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Speaking to an audience at the Insurance Institute of Zimbabwe annual conference earlier this month, Reserve Bank of Zimbabwe Director Normal Mataruka said that cryptocurrencies and related investments are “not actually legal” in the country. As reported by NewsDay, Mataruka took a firm stance against cryptocurrency in the country, saying “In Southern Africa, what we have done as regulators, we have said that we will not allow this in our markets.”

840px-Flag_of_Zimbabwe.svgMataruka’s view isn’t blindly hostile to cryptocurrencies, however. “Research is currently on, being undertaken to ascertain the challenges and risks associated with these particular products,” he said. “Until we have actually established and come up with a legal and regulatory framework for them, it will not be allowed.”

The “not legal” status of bitcoin and other cryptocurrencies in Zimbabwe has done little to curb demand in country. In October, Zimbabwe-based cryptocurrency exchange Golix announced announced that it soon expected to process more than $1 million per month.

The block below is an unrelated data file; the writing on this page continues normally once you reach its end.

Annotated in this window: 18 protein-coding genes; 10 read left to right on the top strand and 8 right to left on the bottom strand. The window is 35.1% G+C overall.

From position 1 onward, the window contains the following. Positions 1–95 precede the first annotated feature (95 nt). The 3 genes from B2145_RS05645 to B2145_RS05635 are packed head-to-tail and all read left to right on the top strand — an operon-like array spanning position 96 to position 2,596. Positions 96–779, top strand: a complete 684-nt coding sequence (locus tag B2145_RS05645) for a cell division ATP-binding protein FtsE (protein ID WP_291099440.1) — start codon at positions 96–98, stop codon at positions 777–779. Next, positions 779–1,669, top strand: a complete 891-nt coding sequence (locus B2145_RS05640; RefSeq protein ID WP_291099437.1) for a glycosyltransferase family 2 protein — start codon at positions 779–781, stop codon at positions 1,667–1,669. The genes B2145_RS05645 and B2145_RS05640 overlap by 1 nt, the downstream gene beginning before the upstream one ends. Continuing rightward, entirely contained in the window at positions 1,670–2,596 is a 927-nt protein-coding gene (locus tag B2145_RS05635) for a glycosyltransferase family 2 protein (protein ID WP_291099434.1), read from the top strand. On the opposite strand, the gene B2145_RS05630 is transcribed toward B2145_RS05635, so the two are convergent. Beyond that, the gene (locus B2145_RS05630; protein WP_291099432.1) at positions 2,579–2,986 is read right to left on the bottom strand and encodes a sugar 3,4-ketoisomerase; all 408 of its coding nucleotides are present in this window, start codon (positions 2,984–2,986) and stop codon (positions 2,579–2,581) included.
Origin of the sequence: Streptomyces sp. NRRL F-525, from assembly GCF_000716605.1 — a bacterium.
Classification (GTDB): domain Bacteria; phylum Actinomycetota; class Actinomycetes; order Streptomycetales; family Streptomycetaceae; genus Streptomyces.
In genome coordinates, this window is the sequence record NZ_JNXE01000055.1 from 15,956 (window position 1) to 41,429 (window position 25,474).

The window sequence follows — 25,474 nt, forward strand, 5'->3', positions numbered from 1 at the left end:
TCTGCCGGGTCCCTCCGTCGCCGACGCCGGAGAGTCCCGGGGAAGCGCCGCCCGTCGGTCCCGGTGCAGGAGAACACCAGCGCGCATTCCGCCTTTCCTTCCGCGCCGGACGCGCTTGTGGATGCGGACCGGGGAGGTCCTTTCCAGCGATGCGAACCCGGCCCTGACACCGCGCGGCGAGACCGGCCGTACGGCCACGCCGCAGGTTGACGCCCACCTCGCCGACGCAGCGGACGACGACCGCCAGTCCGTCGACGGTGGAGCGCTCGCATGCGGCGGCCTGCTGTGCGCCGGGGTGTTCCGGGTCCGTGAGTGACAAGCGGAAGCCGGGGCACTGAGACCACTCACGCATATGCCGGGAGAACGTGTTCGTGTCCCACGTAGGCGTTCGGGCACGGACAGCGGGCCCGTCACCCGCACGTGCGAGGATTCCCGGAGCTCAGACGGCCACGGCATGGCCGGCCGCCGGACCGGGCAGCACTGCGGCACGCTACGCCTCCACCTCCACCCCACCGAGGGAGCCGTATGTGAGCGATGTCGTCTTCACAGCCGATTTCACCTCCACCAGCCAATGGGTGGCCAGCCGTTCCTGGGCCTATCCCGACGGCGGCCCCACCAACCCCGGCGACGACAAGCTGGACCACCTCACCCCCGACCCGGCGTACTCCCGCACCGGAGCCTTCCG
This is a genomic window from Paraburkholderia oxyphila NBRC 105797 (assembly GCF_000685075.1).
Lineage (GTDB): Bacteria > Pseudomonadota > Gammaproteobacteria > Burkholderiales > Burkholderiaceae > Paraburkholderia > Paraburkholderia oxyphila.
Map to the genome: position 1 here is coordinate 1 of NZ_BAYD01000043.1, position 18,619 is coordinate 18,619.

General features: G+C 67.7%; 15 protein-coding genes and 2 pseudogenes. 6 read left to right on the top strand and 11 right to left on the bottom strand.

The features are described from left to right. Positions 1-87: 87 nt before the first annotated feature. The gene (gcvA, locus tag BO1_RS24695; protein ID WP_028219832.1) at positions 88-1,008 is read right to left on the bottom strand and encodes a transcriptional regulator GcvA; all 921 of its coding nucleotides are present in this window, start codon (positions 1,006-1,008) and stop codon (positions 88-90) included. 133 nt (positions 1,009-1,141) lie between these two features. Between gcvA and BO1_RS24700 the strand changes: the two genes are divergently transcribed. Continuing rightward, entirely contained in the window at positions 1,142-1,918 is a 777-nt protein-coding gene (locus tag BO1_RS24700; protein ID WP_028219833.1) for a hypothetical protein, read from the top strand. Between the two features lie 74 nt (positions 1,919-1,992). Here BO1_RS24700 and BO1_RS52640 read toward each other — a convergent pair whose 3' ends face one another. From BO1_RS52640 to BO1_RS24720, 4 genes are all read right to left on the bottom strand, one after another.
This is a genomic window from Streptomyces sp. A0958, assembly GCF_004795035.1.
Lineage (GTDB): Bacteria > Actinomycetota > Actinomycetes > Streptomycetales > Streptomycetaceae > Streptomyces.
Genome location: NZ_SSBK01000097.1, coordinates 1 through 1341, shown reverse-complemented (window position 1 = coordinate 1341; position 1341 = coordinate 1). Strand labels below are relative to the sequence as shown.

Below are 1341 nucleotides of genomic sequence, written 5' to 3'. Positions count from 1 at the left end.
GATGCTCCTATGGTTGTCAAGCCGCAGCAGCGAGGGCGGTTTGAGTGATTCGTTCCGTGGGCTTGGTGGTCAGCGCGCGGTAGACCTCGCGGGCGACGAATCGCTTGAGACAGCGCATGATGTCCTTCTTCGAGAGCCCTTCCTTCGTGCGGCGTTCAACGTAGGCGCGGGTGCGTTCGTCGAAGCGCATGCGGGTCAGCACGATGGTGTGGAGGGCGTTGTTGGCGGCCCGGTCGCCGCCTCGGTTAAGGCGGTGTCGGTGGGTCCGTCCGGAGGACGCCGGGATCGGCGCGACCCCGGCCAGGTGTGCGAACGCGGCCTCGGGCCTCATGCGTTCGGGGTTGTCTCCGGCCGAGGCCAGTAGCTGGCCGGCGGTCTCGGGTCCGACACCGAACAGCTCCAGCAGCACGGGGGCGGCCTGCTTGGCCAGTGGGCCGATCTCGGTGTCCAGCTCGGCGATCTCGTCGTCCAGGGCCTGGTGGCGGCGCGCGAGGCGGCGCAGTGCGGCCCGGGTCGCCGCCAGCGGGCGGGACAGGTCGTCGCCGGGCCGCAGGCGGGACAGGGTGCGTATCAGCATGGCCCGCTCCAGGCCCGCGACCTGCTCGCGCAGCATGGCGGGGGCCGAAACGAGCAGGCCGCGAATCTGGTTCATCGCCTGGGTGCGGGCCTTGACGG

It also remains to be seen if the recent ouster of Zimbabwe’s former President Robert Mugabe — seen by many as a dictator during his 37-year-long rule — will have significant impact on the country’s financial situation. Mugabe was replaced by successor Emmerson Mnangagwa in a military coup earlier this month, making serious, ongoing economic problems within the country highly likely as the new government structure and financial status quo emerges.

Many global currency exchanges have suspended trading on the Zimbabwean dollar, crashing the currency to a fraction of its former value. At the same time, Golix reports that bitcoin is trading domestically at twice the current global price. Given the recent history of cryptocurrency trading in places like Venezuela, where bitcoin has effectively become a new reserve currency, it’s not unlikely that bitcoin’s use will rise dramatically in Zimbabwe during the coming months.

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